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7. The orientation course is an attempt to provide the general viewpoint required to give specialization perspective and to provide the standards demanded by the fact that the specialist lives and works in a social situation.
8. The task undertaken by the orientation course can not be accomplished in the time usually given. Its chief contribution lies in the new selection and arrangement of the materials of knowledge which its purposes make necessary.
9. The lower division or junior college period designed to provide general education suitable to the uses of specialists gives an adequate amount of time for the purpose in view of the fact that the high school has taken over a large part of the task that was formerly required of the 4-year college of arts and sciences.
10. The junior college as a period of general training can not accomplish its purposes if it retains the introductory subject matter and methods of presentation now ordinarily used since the selection and methods are designed to prepare directly for specialization in the areas with which the individual courses deal.
11. If the junior college is to serve as a period of general preparation for specialization, it is highly desirable that it select its material and adopt the methods of presentation upon a basis similar to that used by the orientation course. In constructing the junior college curriculum the influence of strong schools of technology and of research specialists in arts and science fields should be limited in order that selection and methods of arrangement of subject matter may not be distorted by too highly specialized viewpoints.
12. Under present conditions whereby service courses are conducted by schools and divisions “foreign" to the technical schools in which students are enrolled, the social and humanistic subjects frequently fail to function as vital elements in technical education. It is claimed that they may be made to do so when subject matter and presentation are adapted to the interests of technological students and presented by members of the staff of the technical school itself. If this claim and the tendency to this practice is continued, self-contained technical units may be developed which will themselves provide their students with all the social, humanistic, scientific, and technical training that they obtain, so selected and related as to constitute a synthesis of general and technical education.
PART II.-COMMERCE AND BUSINESS
When the Morrill Act was passed, the Nation had scarcely begun to exploit its abundant supply of natural resources. The great need prior to 1880 was for higher technical training to perfect the processes of mining, of agriculture, of manufacturing, and of transportation. The demand for goods far exceeded the supply. The struggle was for increased production; marketing or distribution was of secondary importance. Producers had no difficulty in selling their output. During this period the land-grant institutions under the stimulus of the Morrill Act turned to the establishment of engineering and agricultural colleges. There was relatively little demand for training in marketing, finance, accounting, and the like. But about 1880 great economic changes began to manifest themselves. Supply of goods and commodities caught up with, and even began to exceed, the demand. There was need for increased markets in which to sell the excess, for reduced costs, for improved sales technique, for better means of finance, and for more efficient organization and management.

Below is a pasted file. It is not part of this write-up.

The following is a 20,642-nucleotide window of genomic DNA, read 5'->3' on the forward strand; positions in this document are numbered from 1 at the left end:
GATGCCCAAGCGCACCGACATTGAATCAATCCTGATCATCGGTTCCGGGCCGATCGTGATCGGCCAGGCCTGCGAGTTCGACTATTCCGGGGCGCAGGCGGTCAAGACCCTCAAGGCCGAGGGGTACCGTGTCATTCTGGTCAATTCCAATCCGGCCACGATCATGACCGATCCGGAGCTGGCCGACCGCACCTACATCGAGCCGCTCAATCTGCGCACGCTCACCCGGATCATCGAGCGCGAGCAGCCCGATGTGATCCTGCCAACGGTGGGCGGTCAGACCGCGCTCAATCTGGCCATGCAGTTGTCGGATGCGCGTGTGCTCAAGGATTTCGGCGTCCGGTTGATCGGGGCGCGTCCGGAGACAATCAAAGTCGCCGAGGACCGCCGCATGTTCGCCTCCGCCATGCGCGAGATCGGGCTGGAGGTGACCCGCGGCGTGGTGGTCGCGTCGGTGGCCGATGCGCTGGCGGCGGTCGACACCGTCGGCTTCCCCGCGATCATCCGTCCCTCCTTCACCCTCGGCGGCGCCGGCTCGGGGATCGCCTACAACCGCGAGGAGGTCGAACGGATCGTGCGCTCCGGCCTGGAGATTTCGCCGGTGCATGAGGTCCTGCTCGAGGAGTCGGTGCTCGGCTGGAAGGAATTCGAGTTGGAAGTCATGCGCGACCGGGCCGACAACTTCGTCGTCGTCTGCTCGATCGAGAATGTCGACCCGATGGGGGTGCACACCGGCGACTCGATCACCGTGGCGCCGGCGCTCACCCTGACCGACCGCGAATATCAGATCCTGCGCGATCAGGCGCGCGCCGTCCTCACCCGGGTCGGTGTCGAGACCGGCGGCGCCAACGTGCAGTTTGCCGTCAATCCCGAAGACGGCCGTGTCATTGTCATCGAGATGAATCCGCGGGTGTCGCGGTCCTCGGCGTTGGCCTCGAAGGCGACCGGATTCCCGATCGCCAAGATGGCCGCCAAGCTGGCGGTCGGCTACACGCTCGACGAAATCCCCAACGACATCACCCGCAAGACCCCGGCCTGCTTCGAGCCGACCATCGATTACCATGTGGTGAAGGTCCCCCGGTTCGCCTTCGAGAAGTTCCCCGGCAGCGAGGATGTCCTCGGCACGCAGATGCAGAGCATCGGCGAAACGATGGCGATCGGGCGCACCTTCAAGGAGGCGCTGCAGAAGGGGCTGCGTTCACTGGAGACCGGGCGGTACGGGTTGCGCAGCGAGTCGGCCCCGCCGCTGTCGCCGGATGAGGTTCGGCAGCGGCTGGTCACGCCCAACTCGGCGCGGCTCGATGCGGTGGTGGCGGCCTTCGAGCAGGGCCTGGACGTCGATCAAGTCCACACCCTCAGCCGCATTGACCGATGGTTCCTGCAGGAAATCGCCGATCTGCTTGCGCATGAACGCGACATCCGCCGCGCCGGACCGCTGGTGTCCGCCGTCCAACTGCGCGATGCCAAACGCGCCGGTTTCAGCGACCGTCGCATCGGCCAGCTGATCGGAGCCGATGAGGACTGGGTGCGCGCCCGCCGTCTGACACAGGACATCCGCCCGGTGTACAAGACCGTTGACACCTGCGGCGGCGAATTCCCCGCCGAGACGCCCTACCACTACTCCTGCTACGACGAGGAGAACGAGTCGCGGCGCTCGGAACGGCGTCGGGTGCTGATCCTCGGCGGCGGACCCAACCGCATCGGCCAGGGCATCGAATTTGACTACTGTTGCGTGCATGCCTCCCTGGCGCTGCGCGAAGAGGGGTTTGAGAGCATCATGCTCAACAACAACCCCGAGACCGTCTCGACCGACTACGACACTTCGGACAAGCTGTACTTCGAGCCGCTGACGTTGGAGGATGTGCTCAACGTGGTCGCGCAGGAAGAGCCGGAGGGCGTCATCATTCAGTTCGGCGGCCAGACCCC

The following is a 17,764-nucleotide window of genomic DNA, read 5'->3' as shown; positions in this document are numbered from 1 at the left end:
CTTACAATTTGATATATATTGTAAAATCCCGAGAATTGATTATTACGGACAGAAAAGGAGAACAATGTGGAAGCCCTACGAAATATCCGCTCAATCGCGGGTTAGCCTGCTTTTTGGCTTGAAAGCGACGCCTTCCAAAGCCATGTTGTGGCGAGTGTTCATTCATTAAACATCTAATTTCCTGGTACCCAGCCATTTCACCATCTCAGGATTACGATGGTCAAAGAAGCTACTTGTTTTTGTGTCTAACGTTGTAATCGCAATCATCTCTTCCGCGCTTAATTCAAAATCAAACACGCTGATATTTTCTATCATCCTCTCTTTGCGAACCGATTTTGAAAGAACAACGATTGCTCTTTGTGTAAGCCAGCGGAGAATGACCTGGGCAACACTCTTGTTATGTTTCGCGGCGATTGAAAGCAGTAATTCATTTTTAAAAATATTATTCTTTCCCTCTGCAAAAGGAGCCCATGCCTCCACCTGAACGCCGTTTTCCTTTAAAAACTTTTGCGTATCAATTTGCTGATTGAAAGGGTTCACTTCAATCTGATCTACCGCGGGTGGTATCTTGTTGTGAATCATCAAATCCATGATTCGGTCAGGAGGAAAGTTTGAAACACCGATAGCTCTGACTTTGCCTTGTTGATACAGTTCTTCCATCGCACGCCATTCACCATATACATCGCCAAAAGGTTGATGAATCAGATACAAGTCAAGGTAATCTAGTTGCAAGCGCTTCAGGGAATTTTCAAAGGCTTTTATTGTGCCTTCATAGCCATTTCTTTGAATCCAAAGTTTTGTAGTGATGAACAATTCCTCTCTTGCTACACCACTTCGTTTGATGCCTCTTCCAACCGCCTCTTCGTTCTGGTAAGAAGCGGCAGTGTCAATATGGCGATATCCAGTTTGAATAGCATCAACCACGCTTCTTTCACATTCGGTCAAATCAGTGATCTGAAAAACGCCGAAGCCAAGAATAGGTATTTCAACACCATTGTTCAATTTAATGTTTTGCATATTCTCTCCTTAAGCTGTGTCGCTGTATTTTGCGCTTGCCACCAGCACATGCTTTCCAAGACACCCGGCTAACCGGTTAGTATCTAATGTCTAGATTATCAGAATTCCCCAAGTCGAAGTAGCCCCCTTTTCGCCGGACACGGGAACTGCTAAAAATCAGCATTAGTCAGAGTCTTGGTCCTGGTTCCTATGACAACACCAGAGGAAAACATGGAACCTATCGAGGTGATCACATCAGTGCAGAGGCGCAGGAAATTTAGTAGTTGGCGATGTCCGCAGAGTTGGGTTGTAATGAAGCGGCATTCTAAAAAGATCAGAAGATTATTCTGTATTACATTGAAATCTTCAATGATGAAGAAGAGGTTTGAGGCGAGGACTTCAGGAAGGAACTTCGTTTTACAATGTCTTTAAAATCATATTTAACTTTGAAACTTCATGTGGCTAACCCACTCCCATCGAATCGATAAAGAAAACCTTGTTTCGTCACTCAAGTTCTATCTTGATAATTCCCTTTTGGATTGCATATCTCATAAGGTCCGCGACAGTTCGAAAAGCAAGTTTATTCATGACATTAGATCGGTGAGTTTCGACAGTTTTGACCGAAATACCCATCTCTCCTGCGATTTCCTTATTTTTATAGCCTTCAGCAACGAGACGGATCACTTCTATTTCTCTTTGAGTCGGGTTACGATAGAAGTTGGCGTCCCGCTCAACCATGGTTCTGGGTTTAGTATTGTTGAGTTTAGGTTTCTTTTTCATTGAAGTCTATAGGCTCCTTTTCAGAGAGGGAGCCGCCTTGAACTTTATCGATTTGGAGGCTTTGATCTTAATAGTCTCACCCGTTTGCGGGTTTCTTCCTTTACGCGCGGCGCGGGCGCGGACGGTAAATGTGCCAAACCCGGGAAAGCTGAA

The land-grant institutions had entered vigorously into the fields of higher technical training during the period prior to 1880; after 1880 they did not enter with the same vigor into the fields of higher training for commerce and business. The land-grant colleges did not take advantage of the changed economic conditions by energetic development of courses in commerce and business. When they did take action, they tended to imitate nonland-grant institutions which had already entered this field of education. They set up their programs upon the basis of standards borrowed from their nonlandgrant compeers. In establishing divisions of commerce and business and in designing curricula for this purpose they were more interested in being respectable than original. Indeed, the reports of land-grant college presidents and the reports and annual programs of the Association of Land-Grant Colleges and Universities fail to show any significant recogition of the purposes of the Morrill Act with respect to higher business education.
Land-grant institutions, with reference to higher business education, may be divided into two classes: First, the separate colleges of agriculture and mechanic arts, and, secondly, the State universities. The type of business training developed in the first differs materially from the type appropriate to the second. Until very recently the first group has emphasized technical training almost to the exclusion of commerce and business training. Here as elsewhere changes in the economic and business world which affect the success of the agriculturist and the engineer were to a large extent ignored.
Technical education requires instruction in the fundamental principles of business as well as in the technological aspects of engineering and agriculture. There are many types of engineers and many types of agricultural occupations. Scores of students graduating from colleges of engineering enter the field of business and develop into major executives. Many of these students enter as minor executives and even as routing and clerical workers. Frequently landgrant institutions have failed to provide proper instruction in commerce and business for these types of students.